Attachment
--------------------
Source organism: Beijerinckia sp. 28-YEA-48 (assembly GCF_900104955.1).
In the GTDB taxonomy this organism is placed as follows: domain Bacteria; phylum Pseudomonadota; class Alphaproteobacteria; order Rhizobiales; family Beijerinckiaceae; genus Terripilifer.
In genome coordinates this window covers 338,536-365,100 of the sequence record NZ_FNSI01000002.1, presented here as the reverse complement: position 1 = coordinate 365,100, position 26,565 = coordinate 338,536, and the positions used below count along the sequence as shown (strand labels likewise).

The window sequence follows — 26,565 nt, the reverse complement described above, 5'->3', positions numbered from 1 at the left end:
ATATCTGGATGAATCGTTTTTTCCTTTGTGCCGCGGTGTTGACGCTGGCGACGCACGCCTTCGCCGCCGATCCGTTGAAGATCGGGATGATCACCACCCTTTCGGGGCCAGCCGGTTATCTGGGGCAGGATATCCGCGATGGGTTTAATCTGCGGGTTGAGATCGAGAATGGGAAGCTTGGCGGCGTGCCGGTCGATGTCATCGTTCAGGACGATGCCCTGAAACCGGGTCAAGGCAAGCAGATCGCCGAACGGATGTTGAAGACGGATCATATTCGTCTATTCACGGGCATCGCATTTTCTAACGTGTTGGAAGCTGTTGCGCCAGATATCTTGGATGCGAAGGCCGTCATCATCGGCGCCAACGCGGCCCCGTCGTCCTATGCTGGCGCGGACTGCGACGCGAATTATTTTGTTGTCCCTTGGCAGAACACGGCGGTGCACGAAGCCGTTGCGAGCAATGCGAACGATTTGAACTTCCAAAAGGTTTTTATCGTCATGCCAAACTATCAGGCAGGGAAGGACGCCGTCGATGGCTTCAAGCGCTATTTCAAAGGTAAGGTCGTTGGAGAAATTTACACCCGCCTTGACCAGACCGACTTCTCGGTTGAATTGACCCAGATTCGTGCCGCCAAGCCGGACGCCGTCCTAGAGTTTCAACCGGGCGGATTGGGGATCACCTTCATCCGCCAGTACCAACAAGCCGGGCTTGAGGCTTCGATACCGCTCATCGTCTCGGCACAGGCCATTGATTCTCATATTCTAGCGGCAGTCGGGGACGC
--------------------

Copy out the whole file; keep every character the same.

Source organism: Beijerinckia sp. 28-YEA-48 (assembly GCF_900104955.1).
In the GTDB taxonomy this organism is placed as follows: domain Bacteria; phylum Pseudomonadota; class Alphaproteobacteria; order Rhizobiales; family Beijerinckiaceae; genus Terripilifer.
In genome coordinates this window covers 338,536-365,100 of the sequence record NZ_FNSI01000002.1, presented here as the reverse complement: position 1 = coordinate 365,100, position 26,565 = coordinate 338,536, and the positions used below count along the sequence as shown (strand labels likewise).

The window sequence follows — 26,565 nt, the reverse complement described above, 5'->3', positions numbered from 1 at the left end:
ATATCTGGATGAATCGTTTTTTCCTTTGTGCCGCGGTGTTGACGCTGGCGACGCACGCCTTCGCCGCCGATCCGTTGAAGATCGGGATGATCACCACCCTTTCGGGGCCAGCCGGTTATCTGGGGCAGGATATCCGCGATGGGTTTAATCTGCGGGTTGAGATCGAGAATGGGAAGCTTGGCGGCGTGCCGGTCGATGTCATCGTTCAGGACGATGCCCTGAAACCGGGTCAAGGCAAGCAGATCGCCGAACGGATGTTGAAGACGGATCATATTCGTCTATTCACGGGCATCGCATTTTCTAACGTGTTGGAAGCTGTTGCGCCAGATATCTTGGATGCGAAGGCCGTCATCATCGGCGCCAACGCGGCCCCGTCGTCCTATGCTGGCGCGGACTGCGACGCGAATTATTTTGTTGTCCCTTGGCAGAACACGGCGGTGCACGAAGCCGTTGCGAGCAATGCGAACGATTTGAACTTCCAAAAGGTTTTTATCGTCATGCCAAACTATCAGGCAGGGAAGGACGCCGTCGATGGCTTCAAGCGCTATTTCAAAGGTAAGGTCGTTGGAGAAATTTACACCCGCCTTGACCAGACCGACTTCTCGGTTGAATTGACCCAGATTCGTGCCGCCAAGCCGGACGCCGTCCTAGAGTTTCAACCGGGCGGATTGGGGATCACCTTCATCCGCCAGTACCAACAAGCCGGGCTTGAGGCTTCGATACCGCTCATCGTCTCGGCACAGGCCATTGATTCTCATATTCTAGCGGCAGTCGGGGACGC